A 32-Year-Old Mother Of 7 Sells Her Children In California, 1936 'Migrant Mother by Dorothea Lange' (Colorized)

January 30, 2021

Lange Turned Documentary Photography Into Iconic Art

For those who never experienced the Great Depression it can feel like a fairy tale told to remind us to appreciate the things we have. Thanks to photographer Dorothea Lange we have the ability to see exactly what it was like to live through the Depression, and the ways in which it really ground down the American people.

Lange's photos don't just show the dire straits that the people most heavily affected by the Depression were in; her photos show the despair and pain that came with trying to feed a family with nothing, and begging for scraps from people who were in the same economic free fall.

One of Lange's most well-known photos shows a woman in her 30s, Florence Owens Thompson, and her seven children as she attempted to navigate her large family through one of the lowest moments in American history.

source: marina maral

Born in Hoboken, New Jersey in 1895, Dorothea Lange can of age on the Lower East Side in Manhattan where she contacted polio at the age of seven. Left with a permanent limp, Lange decided that she would be a photographer even though she'd yet to come in contact with a camera. After studying photography at Columbia University she moved to San Francisco where she opened a small photo studio where she took portraits for members of the west coast's social elite.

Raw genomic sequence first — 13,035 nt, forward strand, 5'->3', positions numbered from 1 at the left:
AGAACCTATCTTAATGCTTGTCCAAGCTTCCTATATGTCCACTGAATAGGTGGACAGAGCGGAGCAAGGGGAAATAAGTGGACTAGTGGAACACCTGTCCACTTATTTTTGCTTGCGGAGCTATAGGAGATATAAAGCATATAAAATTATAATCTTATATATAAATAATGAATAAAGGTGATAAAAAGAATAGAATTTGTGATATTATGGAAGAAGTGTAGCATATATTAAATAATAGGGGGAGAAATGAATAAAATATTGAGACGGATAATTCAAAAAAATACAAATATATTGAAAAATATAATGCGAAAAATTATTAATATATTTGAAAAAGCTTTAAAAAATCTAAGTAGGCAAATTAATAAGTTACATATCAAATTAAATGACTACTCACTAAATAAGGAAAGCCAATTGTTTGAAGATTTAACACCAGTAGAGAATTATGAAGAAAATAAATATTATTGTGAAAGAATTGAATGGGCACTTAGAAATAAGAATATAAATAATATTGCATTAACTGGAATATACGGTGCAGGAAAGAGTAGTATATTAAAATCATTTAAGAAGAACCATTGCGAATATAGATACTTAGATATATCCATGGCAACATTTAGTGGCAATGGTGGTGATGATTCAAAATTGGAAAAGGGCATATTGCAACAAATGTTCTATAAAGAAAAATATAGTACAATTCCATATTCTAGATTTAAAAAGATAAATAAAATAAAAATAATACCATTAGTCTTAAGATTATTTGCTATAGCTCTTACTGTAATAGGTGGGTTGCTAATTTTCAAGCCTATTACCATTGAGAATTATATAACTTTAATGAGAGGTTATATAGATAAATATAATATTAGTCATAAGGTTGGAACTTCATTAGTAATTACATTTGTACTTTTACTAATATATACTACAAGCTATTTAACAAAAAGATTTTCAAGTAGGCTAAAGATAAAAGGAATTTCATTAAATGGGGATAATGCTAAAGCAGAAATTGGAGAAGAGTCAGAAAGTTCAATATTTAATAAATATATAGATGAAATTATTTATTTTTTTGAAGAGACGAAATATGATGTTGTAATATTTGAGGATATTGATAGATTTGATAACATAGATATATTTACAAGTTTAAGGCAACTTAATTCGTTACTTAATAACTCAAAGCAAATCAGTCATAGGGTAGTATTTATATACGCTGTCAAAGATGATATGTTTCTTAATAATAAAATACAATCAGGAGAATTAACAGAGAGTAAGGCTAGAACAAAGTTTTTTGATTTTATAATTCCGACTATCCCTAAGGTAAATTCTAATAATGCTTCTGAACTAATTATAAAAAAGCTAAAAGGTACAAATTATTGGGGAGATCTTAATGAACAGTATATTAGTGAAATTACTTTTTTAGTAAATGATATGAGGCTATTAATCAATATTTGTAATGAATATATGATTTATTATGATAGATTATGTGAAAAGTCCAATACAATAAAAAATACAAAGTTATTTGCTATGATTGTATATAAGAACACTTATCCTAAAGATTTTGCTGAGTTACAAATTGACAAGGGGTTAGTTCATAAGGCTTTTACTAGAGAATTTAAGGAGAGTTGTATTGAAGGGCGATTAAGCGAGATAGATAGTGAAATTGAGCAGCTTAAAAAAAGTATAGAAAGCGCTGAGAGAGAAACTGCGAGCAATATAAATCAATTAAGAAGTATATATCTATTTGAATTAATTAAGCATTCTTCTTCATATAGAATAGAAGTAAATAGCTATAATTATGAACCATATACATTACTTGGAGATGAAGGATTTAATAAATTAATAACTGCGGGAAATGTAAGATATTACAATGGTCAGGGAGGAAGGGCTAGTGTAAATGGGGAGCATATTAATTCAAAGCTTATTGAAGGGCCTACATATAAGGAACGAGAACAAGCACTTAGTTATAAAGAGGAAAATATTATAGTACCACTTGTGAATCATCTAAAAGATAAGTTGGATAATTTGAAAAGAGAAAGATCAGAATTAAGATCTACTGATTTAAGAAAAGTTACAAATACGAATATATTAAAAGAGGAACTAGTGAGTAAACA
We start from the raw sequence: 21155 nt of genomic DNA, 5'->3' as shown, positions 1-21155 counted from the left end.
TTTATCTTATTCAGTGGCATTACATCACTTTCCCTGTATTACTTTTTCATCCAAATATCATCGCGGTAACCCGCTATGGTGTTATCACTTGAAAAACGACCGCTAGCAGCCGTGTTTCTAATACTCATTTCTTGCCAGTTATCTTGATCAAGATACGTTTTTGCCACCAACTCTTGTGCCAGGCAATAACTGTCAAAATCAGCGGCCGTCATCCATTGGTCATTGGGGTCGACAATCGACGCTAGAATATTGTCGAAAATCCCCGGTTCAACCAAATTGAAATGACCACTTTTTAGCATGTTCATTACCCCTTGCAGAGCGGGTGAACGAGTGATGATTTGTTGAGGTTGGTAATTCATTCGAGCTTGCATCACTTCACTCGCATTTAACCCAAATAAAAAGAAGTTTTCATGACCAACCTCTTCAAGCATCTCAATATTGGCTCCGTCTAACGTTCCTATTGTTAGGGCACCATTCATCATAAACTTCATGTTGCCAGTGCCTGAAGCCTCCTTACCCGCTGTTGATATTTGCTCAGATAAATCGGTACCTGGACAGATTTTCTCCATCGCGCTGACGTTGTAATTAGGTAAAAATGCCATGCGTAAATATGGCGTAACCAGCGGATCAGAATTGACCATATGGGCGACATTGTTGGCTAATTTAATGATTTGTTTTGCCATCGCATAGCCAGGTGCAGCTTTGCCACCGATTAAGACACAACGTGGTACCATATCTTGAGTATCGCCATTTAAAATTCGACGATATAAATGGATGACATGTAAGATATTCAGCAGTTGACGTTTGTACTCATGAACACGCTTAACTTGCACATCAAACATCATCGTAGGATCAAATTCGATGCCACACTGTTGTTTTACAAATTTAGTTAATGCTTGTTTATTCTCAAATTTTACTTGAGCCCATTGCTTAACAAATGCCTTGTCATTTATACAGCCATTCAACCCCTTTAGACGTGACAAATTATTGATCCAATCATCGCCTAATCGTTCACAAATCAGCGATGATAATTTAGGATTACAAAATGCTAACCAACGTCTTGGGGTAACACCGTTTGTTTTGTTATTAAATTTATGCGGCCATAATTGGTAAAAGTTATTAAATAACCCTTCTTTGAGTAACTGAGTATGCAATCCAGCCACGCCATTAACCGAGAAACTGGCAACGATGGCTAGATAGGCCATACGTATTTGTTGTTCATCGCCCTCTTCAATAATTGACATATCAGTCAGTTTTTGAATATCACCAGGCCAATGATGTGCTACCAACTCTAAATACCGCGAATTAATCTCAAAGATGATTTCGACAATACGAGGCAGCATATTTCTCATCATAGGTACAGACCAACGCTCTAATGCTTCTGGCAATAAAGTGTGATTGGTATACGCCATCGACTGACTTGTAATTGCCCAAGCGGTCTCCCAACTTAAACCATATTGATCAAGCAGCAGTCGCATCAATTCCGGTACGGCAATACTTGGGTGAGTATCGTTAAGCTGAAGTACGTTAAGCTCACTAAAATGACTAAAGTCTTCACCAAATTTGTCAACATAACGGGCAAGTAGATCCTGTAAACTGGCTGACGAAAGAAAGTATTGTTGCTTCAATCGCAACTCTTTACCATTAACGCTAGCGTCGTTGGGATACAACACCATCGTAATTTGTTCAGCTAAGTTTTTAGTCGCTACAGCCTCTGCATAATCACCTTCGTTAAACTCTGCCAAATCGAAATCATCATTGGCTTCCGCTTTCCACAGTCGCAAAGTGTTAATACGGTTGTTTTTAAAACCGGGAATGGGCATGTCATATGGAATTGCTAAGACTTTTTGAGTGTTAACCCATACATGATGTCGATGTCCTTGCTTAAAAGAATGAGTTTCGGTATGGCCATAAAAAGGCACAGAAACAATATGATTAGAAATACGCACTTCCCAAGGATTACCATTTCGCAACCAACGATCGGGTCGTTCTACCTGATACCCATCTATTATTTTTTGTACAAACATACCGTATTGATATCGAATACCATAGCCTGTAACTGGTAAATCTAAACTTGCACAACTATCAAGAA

When the Great Depression hit, Lange took her camera into the fields and streets. She snapped shots of the homeless and people waiting in bread lines before she was hired by the federal Resettlement Administration (later known as the Farm Security Administration) where she documented poverty across California and the midwest, specifically photographing sharecroppers and migrant workers to show the ways in which they were exploited.

Florence Owen Thompson was a pea picker with nothing to pick

source: library of congress

While traveling through Nipomo, California, in 1936 Lange entered a camp set up for a group of out of work pea pickers. A recent freeze destroyed the crop, leaving the workers with nothing to do. Florence Owen Thompson was one of those workers. When Lange approached Thompson she learned that the woman had recently sold the tires on her car for enough money to buy food, but after that she was unsure about her options. Lange explained:

I saw and approached the hungry and desperate mother, as if drawn by a magnet. I do not remember how I explained my presence or my camera to her, but I do remember she asked me no questions. I made five exposures, working closer and closer from the same direction. I did not ask her name or her history. She told me her age, that she was thirty-two. She said that they had been living on frozen vegetables from the surrounding fields, and birds that the children killed. She had just sold the tires from her car to buy food. There she sat in that lean-to tent with her children huddled around her, and seemed to know that my pictures might help her, and so she helped me. There was a sort of equality about it.

Lange took five photos of Thompson with her Graflex camera, beginning far away to show the entire site before moving closer and closer until she captured and image of Thompson known as "Migrant Mother" that showcased the pain of the Depression.